The differential transformer is cylindrically shaped and has a hollow core in which is disposed a probe 70, the probe being free to move longitudinally inside the transformer. The AC electrical signal, as determined by the position of the probe, is sent from the differential transformer back to electronic module 66, the strength of this AC signal being dependent on the position of the probe in the core of the transformer. When the probe is in the center of the transformer, there is no output electrical signal. As the probe moves to the right, there is a positive signal which increases with the increasing movement of the probe, and as it moves to the left there is a comparable negative signal. This AC signal in the electronic module is boosted to a sufiicient level and converted to a DC signal which is sent through wires 72 and 74 to the solenoid valves 56 and 58. Movement of the probe 70 within the transformer will actuate the valve 52 and cause hydraulic actuator 54 to move, the speed of movement of the hydraulic actuator being dependent on the position of the probe within the transformer. FIG. 9 shows the arrangement for only one system component and actuator, these being duplicated for each system component or subsystem, with the exception that only one pump and one electronic module are required for all of the functions. While the differential transformer is an effective means and the preferred means of producing the desired control signal for the various elements actuated by the system, other types of signal producing means, such as pneumatic and hydraulic means, may be used satisfactorily in some installations and on some equipment.
In the embodiment of the present control mechanism illustrated in FIGS. 2 through 5, the control mechanism is mounted on a horizontal support which in turn is mounted rigidly on the tractor. A frame 82 is secured to support 80 and supports the control mechanism indicated generally by numeral 84. The operator sits facing the left, as viewed in FIG. 2, and grasps handle 86 to perform the various functions previously referred to herein, the handle normally being approximately in line with the operators right shoulder.
The frame generally indicated by numeral 82 consists of end plate 88 and end plate 90 held in longitudinally displaced relationship by spacer rods 92, In the center of end plate 88 is welded a boss 94 which contains a ball joint 96. A handle or operating rod extends approximately the full length of the frame and has hand grip 86 mounted on the outer end, and is supported at its inner end by ball joint 96, the joint permitting angular movement of rod 100 in any direction as pressure is applied by the operator to handle 86, this arrangement permitting limited universal movement of the rod and handle.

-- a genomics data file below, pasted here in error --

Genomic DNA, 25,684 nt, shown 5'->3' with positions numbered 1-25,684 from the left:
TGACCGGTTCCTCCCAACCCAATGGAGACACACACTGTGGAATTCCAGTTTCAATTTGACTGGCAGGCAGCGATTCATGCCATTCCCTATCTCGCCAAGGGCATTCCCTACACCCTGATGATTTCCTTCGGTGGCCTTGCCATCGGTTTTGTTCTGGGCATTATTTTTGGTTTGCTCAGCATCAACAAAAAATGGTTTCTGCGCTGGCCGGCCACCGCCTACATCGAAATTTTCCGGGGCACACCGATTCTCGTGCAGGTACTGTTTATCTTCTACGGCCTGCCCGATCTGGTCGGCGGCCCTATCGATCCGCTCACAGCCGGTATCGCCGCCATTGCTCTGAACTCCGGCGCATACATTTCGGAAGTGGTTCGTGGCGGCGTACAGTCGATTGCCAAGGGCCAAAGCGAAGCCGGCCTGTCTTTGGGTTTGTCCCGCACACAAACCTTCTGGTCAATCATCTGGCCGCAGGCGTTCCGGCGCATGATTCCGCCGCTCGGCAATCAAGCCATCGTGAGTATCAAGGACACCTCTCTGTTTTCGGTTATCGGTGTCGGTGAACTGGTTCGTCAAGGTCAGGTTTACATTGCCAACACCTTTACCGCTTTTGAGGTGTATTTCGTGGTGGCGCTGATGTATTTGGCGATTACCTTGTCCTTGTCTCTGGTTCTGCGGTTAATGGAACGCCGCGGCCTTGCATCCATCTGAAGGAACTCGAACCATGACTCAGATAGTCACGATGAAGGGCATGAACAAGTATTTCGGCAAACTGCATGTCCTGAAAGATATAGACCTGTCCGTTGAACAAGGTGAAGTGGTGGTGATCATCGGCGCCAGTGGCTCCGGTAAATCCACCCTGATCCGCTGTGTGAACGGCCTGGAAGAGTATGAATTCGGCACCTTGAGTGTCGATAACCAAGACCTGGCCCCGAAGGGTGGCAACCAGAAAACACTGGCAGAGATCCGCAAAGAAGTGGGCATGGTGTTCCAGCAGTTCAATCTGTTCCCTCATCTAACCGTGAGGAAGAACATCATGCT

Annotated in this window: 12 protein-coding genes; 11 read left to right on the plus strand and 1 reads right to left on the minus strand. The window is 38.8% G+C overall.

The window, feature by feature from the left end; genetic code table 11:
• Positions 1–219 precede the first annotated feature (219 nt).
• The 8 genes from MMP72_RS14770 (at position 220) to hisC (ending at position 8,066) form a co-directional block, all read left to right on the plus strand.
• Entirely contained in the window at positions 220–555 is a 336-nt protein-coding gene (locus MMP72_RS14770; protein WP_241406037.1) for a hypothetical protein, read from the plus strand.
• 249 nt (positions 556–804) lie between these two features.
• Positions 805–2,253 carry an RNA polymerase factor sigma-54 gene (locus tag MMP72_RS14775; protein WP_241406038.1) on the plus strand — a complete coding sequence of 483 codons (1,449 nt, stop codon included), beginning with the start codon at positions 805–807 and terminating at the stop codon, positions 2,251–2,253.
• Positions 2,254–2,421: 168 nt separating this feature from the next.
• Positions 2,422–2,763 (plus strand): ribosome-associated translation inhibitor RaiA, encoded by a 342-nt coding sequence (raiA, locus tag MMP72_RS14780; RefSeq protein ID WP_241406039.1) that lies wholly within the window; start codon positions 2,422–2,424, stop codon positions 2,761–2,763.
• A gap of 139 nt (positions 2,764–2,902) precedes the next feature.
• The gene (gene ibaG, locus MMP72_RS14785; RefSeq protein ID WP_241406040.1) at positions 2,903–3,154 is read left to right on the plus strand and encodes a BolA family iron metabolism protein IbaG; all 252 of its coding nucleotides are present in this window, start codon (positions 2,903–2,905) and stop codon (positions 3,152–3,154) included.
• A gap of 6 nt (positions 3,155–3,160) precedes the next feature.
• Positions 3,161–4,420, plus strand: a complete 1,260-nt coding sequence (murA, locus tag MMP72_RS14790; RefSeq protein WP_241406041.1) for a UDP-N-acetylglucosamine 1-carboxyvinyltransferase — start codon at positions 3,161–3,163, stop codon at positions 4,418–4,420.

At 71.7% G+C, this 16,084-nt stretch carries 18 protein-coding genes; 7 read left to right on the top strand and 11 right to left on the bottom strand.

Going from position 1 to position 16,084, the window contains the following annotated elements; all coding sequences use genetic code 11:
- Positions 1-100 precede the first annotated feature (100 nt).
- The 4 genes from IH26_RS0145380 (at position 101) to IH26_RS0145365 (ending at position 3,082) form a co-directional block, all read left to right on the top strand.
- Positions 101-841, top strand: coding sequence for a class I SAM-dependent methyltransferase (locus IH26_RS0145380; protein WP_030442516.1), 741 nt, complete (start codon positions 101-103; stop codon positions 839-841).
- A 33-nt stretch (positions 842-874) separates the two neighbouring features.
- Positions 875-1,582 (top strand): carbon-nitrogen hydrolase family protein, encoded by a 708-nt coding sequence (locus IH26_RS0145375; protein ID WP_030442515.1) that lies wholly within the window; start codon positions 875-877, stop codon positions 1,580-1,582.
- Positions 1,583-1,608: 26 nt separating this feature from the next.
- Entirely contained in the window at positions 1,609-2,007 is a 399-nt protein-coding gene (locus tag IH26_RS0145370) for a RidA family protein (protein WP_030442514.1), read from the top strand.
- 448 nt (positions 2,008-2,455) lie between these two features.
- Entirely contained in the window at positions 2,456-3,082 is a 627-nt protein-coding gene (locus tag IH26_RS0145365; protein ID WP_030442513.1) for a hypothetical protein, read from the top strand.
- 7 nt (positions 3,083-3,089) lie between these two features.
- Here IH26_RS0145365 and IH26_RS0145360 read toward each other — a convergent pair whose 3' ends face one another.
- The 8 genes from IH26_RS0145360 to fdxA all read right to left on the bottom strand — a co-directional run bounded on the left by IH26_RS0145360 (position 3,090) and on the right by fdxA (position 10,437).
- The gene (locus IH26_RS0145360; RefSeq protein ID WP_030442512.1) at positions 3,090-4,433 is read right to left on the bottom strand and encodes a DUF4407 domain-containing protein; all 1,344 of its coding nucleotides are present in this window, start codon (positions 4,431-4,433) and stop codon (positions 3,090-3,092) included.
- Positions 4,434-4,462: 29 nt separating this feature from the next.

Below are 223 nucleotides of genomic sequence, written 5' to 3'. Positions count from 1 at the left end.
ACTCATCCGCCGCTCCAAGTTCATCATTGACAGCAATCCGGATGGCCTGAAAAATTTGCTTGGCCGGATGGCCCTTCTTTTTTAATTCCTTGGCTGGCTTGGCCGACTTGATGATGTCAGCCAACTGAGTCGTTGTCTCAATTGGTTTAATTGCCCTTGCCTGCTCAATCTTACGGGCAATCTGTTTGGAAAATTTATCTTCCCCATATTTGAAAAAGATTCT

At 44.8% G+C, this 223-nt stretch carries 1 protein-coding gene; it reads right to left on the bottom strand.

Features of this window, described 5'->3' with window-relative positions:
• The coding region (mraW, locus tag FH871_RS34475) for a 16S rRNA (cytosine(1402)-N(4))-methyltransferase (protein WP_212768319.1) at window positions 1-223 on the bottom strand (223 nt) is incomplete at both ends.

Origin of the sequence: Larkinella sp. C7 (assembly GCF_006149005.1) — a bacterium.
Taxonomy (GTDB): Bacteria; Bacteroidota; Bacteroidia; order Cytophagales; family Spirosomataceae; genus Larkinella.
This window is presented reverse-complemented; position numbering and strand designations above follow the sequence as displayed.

A block 102 is mounted on rod 100 near the inner end thereof and is held securely in place by a setscrew, and thus moves with rod 100. A transformer held in place by a plurality of bolts 112 and spacer sleeves 114 controls the raising and lowering of the boom of the backhoe. This transformer is operated by a probe 116 connected to block 102 by a spherical rod 118. Movement of the hand grip upwardly or downwardly as viewed in FIG. 3 causes a pivotal movement at ball joint 96, and a to and fro movement of the spherical rod, which in turn causes the probe to move inwardly or outwardly in the transformer. A second transformer is mounted in frame 82 in the same manner as transformer 110 and is placed forwardly, i.e. toward the backhoe with respect to rod 100 and handle 86, this transformer being operated by a probe 122 which is connected to block 102 by a spherical rod 124. The probes 116 and 122 are loosely mounted in their respective transformers so that they have the freedom of some lateral movement. For example, vertical movement of handle 86 and rod 100 causes longitudinal movement of probe 116 within transformer 110. This movement of probe 116 causes, by means of the circuitry shown in FIG. 9, the hydraulic actuator similar to that illustrated at numeral 54 to operate, which in turn causes the boom of the backhoe to swing upwardly; i.e. raising the handle and rod 100 causes the boom to rise, and lowering the handle causes the boom to lower. Since rods 118 and 124 are mounted on the center of ball joint 96, movement of rod 100 in the vertical direction will not cause longitudinal movement of rod end 124, only a slight lateral displacement occurring. Consequently, the longitudinal relationship of probe 122 with respect to transformer 120 will remain unchanged and will be inoperative during the raising and lowering movement of handle 86 and rod 100. Likewise, if handle 86 is moved fore and aft, probe 122 will move in transformer 120 which in turn causes actuation of the hydraulic cylinder controlling the dipstick. Thus, when the operator pushes the control handle forward, the dipstick moves away from the operator, and when he pulls the handle rearwardly, the dipstick moves toward him. It is therefore seen that the two movements of the handle, i.e. upwardly or downwardly causing the boom to move upwardly or downwardly and fore and aft causing the dipstick to move forwardly and rearwardly, constitute natural movements corresponding to the movement of the boom and dipstick elements controlled by the handle. If the handle 86 and rod 100 are moved in any other plane than the two right angle planes previously referred to hereinabove, both transformers will operate, and the amount of operation of these transformers with respect to each other will depend upon the angle at which the handle is moved. For example, if the handle is moved upward and forward at an approximate 45 angle, both the boom cylinder and the dipstick cylinder will operate at the same time and in approximately the same amount, i.e. the boom will rise and the dipstick will extend. If it is desired to change the rate of speed of these two functions with respect to each other, it is only necessary for the operator to change the angle of the handle and rod.